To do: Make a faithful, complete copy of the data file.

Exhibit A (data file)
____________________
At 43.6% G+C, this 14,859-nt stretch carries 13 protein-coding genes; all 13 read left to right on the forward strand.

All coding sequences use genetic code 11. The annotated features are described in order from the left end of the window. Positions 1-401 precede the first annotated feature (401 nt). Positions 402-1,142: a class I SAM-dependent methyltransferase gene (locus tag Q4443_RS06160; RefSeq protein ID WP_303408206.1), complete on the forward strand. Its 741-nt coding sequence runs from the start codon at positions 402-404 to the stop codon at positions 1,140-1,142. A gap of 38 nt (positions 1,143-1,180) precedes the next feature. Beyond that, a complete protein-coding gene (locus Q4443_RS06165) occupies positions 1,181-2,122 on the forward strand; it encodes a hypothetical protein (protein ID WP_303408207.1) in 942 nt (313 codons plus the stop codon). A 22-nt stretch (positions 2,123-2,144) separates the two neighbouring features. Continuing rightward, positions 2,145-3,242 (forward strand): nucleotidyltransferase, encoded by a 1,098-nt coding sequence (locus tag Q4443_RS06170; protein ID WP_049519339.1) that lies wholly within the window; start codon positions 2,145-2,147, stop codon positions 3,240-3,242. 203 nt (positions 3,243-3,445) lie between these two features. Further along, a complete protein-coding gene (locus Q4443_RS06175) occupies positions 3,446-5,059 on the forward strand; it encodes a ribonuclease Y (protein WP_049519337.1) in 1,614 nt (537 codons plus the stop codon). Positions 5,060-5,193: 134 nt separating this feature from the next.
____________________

At 43.6% G+C, this 14,859-nt stretch carries 13 protein-coding genes; all 13 read left to right on the forward strand.

All coding sequences use genetic code 11. The annotated features are described in order from the left end of the window. Positions 1-401 precede the first annotated feature (401 nt). Positions 402-1,142: a class I SAM-dependent methyltransferase gene (locus tag Q4443_RS06160; RefSeq protein ID WP_303408206.1), complete on the forward strand. Its 741-nt coding sequence runs from the start codon at positions 402-404 to the stop codon at positions 1,140-1,142. A gap of 38 nt (positions 1,143-1,180) precedes the next feature. Beyond that, a complete protein-coding gene (locus Q4443_RS06165) occupies positions 1,181-2,122 on the forward strand; it encodes a hypothetical protein (protein ID WP_303408207.1) in 942 nt (313 codons plus the stop codon). A 22-nt stretch (positions 2,123-2,144) separates the two neighbouring features. Continuing rightward, positions 2,145-3,242 (forward strand): nucleotidyltransferase, encoded by a 1,098-nt coding sequence (locus tag Q4443_RS06170; protein ID WP_049519339.1) that lies wholly within the window; start codon positions 2,145-2,147, stop codon positions 3,240-3,242. 203 nt (positions 3,243-3,445) lie between these two features. Further along, a complete protein-coding gene (locus Q4443_RS06175) occupies positions 3,446-5,059 on the forward strand; it encodes a ribonuclease Y (protein WP_049519337.1) in 1,614 nt (537 codons plus the stop codon). Positions 5,060-5,193: 134 nt separating this feature from the next.